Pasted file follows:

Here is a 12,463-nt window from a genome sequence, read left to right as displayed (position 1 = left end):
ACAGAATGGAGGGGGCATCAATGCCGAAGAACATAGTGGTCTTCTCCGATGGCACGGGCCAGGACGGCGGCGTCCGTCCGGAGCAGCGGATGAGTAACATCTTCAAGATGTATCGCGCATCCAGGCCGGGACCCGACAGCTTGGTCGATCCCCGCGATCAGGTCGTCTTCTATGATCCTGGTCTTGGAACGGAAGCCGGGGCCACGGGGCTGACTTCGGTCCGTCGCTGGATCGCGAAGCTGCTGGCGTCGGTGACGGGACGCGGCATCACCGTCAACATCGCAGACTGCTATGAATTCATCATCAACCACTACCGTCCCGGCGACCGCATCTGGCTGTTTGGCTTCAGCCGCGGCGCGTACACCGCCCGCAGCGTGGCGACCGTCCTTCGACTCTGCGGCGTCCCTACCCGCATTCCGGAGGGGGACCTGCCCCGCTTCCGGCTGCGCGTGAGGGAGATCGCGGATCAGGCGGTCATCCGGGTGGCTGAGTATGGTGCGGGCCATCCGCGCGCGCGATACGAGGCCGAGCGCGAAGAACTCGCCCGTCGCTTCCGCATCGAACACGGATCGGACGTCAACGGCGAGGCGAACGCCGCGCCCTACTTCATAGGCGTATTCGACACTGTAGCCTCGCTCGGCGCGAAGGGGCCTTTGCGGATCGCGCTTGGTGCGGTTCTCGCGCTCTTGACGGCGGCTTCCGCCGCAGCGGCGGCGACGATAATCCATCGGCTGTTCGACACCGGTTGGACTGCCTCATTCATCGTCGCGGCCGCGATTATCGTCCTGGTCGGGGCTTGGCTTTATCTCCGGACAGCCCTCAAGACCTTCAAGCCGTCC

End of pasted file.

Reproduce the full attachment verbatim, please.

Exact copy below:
Here is a 12,463-nt window from a genome sequence, read left to right as displayed (position 1 = left end):
ACAGAATGGAGGGGGCATCAATGCCGAAGAACATAGTGGTCTTCTCCGATGGCACGGGCCAGGACGGCGGCGTCCGTCCGGAGCAGCGGATGAGTAACATCTTCAAGATGTATCGCGCATCCAGGCCGGGACCCGACAGCTTGGTCGATCCCCGCGATCAGGTCGTCTTCTATGATCCTGGTCTTGGAACGGAAGCCGGGGCCACGGGGCTGACTTCGGTCCGTCGCTGGATCGCGAAGCTGCTGGCGTCGGTGACGGGACGCGGCATCACCGTCAACATCGCAGACTGCTATGAATTCATCATCAACCACTACCGTCCCGGCGACCGCATCTGGCTGTTTGGCTTCAGCCGCGGCGCGTACACCGCCCGCAGCGTGGCGACCGTCCTTCGACTCTGCGGCGTCCCTACCCGCATTCCGGAGGGGGACCTGCCCCGCTTCCGGCTGCGCGTGAGGGAGATCGCGGATCAGGCGGTCATCCGGGTGGCTGAGTATGGTGCGGGCCATCCGCGCGCGCGATACGAGGCCGAGCGCGAAGAACTCGCCCGTCGCTTCCGCATCGAACACGGATCGGACGTCAACGGCGAGGCGAACGCCGCGCCCTACTTCATAGGCGTATTCGACACTGTAGCCTCGCTCGGCGCGAAGGGGCCTTTGCGGATCGCGCTTGGTGCGGTTCTCGCGCTCTTGACGGCGGCTTCCGCCGCAGCGGCGGCGACGATAATCCATCGGCTGTTCGACACCGGTTGGACTGCCTCATTCATCGTCGCGGCCGCGATTATCGTCCTGGTCGGGGCTTGGCTTTATCTCCGGACAGCCCTCAAGACCTTCAAGCCGTCC